While some cities say it is too expensive to remove Confederate-era monuments from public grounds, here’s a rundown of what some cities have paid.
An invoice shows that the city of Baltimore paid about $20,000 to remove four Confederate statues last month. In contrast, the city of New Orleans paid $2.1 million to remove four Confederate statues earlier this year.
The price tags matter to some. According to news reports, Richmond Mayor Levar Stoney and Gov. Terry McAuliffe estimate it will cost more than $5 million to remove five Confederate statues from Monument Avenue – a price tag that has fueled objections on both sides. While Charlottesville has estimated, it will cost $700,000 to move two Confederate statues downtown, including the statue of Robert E. Lee.
In Baltimore, crews quietly loaded Baltimore’s Confederate monuments on a flatbed truck days after deadly unrest in Charlottesville, according to the Baltimore Sun.
“Photos and video on social media Wednesday morning showed crews using cranes to remove statues of Confederate Gens. Robert E. Lee and Thomas J. “Stonewall” Jackson, then hauling them away on a flatbed truck. Statues honoring Confederate women and Roger B. Taney, the U.S. chief justice who authored the pro-slavery Dred Scott decision, also were removed,” the Baltimore Sun noted.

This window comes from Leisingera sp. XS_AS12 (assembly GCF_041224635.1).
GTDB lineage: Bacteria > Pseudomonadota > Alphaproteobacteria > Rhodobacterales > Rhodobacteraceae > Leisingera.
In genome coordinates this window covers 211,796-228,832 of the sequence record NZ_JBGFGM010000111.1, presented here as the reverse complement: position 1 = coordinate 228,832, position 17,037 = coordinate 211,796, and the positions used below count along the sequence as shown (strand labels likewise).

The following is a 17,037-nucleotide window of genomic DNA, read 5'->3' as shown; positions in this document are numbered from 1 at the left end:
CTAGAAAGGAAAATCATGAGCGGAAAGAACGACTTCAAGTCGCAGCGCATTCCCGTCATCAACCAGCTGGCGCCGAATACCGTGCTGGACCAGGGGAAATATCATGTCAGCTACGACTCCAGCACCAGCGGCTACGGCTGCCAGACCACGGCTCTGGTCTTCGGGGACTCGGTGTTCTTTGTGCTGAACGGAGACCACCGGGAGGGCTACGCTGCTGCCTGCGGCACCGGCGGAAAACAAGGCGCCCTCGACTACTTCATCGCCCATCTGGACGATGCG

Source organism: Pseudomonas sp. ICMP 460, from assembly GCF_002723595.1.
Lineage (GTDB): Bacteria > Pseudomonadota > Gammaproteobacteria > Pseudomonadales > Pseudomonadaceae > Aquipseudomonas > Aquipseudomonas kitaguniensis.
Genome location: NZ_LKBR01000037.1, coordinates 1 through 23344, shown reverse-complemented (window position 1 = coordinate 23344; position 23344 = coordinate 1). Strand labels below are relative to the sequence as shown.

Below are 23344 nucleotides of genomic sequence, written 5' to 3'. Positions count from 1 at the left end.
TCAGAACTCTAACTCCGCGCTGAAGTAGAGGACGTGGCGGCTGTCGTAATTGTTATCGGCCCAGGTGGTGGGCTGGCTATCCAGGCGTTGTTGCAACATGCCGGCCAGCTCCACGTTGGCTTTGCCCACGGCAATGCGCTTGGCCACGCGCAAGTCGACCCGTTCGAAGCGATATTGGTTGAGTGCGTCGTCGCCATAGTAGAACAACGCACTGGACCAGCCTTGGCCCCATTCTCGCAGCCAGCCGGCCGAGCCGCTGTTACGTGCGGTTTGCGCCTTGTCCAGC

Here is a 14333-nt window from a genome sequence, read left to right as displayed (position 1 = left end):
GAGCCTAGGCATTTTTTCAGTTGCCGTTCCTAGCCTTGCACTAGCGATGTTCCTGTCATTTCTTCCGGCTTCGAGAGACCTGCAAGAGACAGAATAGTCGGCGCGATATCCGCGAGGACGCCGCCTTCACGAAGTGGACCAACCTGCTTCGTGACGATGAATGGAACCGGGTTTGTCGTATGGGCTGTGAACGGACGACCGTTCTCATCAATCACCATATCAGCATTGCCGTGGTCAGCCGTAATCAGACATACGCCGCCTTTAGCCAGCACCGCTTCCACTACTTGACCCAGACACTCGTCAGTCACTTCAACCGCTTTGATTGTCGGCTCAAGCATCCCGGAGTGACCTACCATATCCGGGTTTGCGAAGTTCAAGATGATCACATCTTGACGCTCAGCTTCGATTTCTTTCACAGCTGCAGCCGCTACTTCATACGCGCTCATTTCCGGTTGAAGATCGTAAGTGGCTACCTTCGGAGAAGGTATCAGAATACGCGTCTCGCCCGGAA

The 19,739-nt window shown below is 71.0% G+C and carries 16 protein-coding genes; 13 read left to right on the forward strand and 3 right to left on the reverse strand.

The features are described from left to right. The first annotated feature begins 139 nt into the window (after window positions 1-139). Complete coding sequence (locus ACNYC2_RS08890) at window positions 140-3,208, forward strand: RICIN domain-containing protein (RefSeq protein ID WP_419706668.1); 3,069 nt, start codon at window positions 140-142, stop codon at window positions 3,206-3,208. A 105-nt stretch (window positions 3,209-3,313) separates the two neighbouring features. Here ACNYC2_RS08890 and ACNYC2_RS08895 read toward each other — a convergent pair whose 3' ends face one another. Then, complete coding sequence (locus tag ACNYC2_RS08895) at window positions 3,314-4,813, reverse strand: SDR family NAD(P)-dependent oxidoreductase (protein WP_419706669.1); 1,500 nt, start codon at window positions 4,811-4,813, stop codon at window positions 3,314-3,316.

Mayor Jim Gray of Lexington, Ky., announced his intention to remove and to relocate two Confederate-era monuments from his city’s former courthouse in mid-August after the deadly clashes in Charlottesville, according to CNN.
Meanwhile, Maryland Governor Larry Hogan joined a growing list of officials seeking to remove statues.
This month, Yale University rededicated Calhoun College, making it the latest in a procession of public spaces to have America’s white supremacist past removed from the landscape. The monument honors John C. Calhoun, a South Carolina politician who vigorously defended slavery and Southern interests. Calhoun College was officially renamed the Grace Hopper College after the female U.S. Navy Admiral and co-inventor of the computer language COBOL.
As of April, at least 60 symbols of the Confederacy had been removed or renamed since 2015, according to the Southern Poverty Law Center, which tracks hate groups.
No fewer than 10 U.S. military bases are named after Confederate figures, including Fort Lee, Fort Benning, and Fort Gordon.
Nationwide, 718 Confederate monuments and statues remain, with nearly 300 of them in Georgia, Virginia or North Carolina, according to the Southern Poverty Law Center.
By Rosaland Tyler